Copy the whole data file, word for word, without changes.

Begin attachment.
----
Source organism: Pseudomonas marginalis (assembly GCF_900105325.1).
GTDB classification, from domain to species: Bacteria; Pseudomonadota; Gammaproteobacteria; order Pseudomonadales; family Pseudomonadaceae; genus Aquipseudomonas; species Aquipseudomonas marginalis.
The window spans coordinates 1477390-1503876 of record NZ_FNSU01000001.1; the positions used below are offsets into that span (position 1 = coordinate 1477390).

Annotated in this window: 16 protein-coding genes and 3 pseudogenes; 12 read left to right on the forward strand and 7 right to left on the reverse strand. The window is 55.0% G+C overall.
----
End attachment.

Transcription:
Source organism: Pseudomonas marginalis (assembly GCF_900105325.1).
GTDB classification, from domain to species: Bacteria; Pseudomonadota; Gammaproteobacteria; order Pseudomonadales; family Pseudomonadaceae; genus Aquipseudomonas; species Aquipseudomonas marginalis.
The window spans coordinates 1477390-1503876 of record NZ_FNSU01000001.1; the positions used below are offsets into that span (position 1 = coordinate 1477390).

Annotated in this window: 16 protein-coding genes and 3 pseudogenes; 12 read left to right on the forward strand and 7 right to left on the reverse strand. The window is 55.0% G+C overall.